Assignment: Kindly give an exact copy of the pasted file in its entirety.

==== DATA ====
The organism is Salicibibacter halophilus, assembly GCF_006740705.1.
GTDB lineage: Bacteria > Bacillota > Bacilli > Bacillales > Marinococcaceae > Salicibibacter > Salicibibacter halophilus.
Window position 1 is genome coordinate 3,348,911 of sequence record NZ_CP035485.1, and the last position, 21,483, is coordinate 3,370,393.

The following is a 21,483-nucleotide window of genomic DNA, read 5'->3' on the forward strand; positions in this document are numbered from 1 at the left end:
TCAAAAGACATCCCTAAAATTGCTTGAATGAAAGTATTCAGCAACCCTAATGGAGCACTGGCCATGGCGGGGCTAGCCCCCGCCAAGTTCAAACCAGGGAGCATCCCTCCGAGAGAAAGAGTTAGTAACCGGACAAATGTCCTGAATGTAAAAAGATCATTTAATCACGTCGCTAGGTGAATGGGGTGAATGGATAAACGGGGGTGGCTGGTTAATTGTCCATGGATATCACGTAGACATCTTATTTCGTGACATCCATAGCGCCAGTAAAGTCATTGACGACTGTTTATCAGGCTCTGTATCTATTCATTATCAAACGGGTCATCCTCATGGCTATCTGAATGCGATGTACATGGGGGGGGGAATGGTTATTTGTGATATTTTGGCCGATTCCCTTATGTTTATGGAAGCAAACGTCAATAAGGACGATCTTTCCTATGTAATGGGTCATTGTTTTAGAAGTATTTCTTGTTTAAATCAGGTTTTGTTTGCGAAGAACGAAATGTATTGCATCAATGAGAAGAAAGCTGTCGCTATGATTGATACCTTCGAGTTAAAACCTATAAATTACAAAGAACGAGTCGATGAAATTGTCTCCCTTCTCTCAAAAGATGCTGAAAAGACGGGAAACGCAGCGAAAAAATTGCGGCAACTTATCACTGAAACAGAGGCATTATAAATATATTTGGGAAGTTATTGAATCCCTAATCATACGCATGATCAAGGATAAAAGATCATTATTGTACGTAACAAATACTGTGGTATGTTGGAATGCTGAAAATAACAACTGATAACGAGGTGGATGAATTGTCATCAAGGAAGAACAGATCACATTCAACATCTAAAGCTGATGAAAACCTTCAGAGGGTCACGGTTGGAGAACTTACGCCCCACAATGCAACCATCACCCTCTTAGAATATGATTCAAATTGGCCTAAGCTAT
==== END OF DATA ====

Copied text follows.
The organism is Salicibibacter halophilus, assembly GCF_006740705.1.
GTDB lineage: Bacteria > Bacillota > Bacilli > Bacillales > Marinococcaceae > Salicibibacter > Salicibibacter halophilus.
Window position 1 is genome coordinate 3,348,911 of sequence record NZ_CP035485.1, and the last position, 21,483, is coordinate 3,370,393.

The following is a 21,483-nucleotide window of genomic DNA, read 5'->3' on the forward strand; positions in this document are numbered from 1 at the left end:
TCAAAAGACATCCCTAAAATTGCTTGAATGAAAGTATTCAGCAACCCTAATGGAGCACTGGCCATGGCGGGGCTAGCCCCCGCCAAGTTCAAACCAGGGAGCATCCCTCCGAGAGAAAGAGTTAGTAACCGGACAAATGTCCTGAATGTAAAAAGATCATTTAATCACGTCGCTAGGTGAATGGGGTGAATGGATAAACGGGGGTGGCTGGTTAATTGTCCATGGATATCACGTAGACATCTTATTTCGTGACATCCATAGCGCCAGTAAAGTCATTGACGACTGTTTATCAGGCTCTGTATCTATTCATTATCAAACGGGTCATCCTCATGGCTATCTGAATGCGATGTACATGGGGGGGGGAATGGTTATTTGTGATATTTTGGCCGATTCCCTTATGTTTATGGAAGCAAACGTCAATAAGGACGATCTTTCCTATGTAATGGGTCATTGTTTTAGAAGTATTTCTTGTTTAAATCAGGTTTTGTTTGCGAAGAACGAAATGTATTGCATCAATGAGAAGAAAGCTGTCGCTATGATTGATACCTTCGAGTTAAAACCTATAAATTACAAAGAACGAGTCGATGAAATTGTCTCCCTTCTCTCAAAAGATGCTGAAAAGACGGGAAACGCAGCGAAAAAATTGCGGCAACTTATCACTGAAACAGAGGCATTATAAATATATTTGGGAAGTTATTGAATCCCTAATCATACGCATGATCAAGGATAAAAGATCATTATTGTACGTAACAAATACTGTGGTATGTTGGAATGCTGAAAATAACAACTGATAACGAGGTGGATGAATTGTCATCAAGGAAGAACAGATCACATTCAACATCTAAAGCTGATGAAAACCTTCAGAGGGTCACGGTTGGAGAACTTACGCCCCACAATGCAACCATCACCCTCTTAGAATATGATTCAAATTGGCCTAAGCTAT